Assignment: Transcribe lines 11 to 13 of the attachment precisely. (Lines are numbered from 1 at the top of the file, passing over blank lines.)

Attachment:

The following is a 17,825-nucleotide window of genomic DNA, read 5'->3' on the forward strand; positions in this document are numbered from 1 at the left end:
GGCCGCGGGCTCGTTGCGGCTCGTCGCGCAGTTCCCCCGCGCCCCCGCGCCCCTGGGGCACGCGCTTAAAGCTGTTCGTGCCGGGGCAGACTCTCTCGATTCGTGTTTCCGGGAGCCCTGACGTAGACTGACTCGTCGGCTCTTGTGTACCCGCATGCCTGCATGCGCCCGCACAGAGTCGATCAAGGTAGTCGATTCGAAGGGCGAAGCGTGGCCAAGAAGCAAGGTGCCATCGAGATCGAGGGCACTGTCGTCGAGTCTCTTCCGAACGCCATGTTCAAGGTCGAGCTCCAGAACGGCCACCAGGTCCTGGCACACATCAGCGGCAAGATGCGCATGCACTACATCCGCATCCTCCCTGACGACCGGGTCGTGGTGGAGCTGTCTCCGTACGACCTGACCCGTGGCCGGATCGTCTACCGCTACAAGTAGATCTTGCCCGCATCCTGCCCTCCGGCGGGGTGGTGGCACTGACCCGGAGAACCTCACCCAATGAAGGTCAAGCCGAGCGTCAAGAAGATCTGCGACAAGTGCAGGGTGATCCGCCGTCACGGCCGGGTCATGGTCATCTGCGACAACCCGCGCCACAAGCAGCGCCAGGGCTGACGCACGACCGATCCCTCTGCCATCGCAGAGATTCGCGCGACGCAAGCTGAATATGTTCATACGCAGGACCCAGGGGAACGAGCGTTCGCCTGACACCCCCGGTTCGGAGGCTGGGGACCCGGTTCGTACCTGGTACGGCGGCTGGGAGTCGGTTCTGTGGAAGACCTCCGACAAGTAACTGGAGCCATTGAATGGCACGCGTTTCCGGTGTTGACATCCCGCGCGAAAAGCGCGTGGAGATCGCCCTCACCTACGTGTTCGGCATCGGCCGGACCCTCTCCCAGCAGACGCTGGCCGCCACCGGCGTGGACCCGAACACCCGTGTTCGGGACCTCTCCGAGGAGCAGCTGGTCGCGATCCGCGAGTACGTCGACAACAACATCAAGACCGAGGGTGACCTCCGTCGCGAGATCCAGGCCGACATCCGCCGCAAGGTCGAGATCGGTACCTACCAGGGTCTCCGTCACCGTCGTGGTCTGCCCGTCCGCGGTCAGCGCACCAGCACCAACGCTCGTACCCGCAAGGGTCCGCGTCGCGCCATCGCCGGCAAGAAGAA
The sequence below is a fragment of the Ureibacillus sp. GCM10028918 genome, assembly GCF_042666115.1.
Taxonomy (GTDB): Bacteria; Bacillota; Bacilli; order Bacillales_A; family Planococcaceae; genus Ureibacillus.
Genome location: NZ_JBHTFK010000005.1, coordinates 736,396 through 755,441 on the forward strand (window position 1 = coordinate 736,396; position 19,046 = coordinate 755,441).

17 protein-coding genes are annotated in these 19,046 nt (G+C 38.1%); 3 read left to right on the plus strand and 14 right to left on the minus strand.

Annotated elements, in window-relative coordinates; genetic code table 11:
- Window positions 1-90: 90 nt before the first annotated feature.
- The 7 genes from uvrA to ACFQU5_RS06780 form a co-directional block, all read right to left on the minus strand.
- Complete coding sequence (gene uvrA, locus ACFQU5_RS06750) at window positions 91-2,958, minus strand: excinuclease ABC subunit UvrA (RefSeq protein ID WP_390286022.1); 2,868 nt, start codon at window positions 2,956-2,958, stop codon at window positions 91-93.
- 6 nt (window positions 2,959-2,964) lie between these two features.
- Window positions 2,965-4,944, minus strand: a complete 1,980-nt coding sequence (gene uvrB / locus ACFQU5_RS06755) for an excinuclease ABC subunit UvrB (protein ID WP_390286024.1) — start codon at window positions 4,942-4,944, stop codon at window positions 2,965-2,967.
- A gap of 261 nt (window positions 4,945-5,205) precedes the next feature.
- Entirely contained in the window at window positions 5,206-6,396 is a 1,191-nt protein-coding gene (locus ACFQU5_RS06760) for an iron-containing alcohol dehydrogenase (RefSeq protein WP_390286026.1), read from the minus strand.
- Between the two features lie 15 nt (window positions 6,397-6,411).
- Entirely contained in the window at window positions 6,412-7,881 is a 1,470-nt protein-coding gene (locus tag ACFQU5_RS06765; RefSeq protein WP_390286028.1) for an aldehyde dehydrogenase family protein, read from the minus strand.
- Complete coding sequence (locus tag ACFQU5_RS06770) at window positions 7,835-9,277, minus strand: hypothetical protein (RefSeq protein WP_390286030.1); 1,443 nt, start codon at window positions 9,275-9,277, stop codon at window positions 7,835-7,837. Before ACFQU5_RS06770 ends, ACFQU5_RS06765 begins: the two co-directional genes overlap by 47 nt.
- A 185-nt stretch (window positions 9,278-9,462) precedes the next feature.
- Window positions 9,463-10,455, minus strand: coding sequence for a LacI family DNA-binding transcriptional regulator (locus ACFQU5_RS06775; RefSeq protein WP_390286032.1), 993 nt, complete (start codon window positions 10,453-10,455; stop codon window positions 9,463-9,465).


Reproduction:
- 6 nt (window positions 2,959-2,964) lie between these two features.
- Window positions 2,965-4,944, minus strand: a complete 1,980-nt coding sequence (gene uvrB / locus ACFQU5_RS06755) for an excinuclease ABC subunit UvrB (protein ID WP_390286024.1) — start codon at window positions 4,942-4,944, stop codon at window positions 2,965-2,967.
- A gap of 261 nt (window positions 4,945-5,205) precedes the next feature.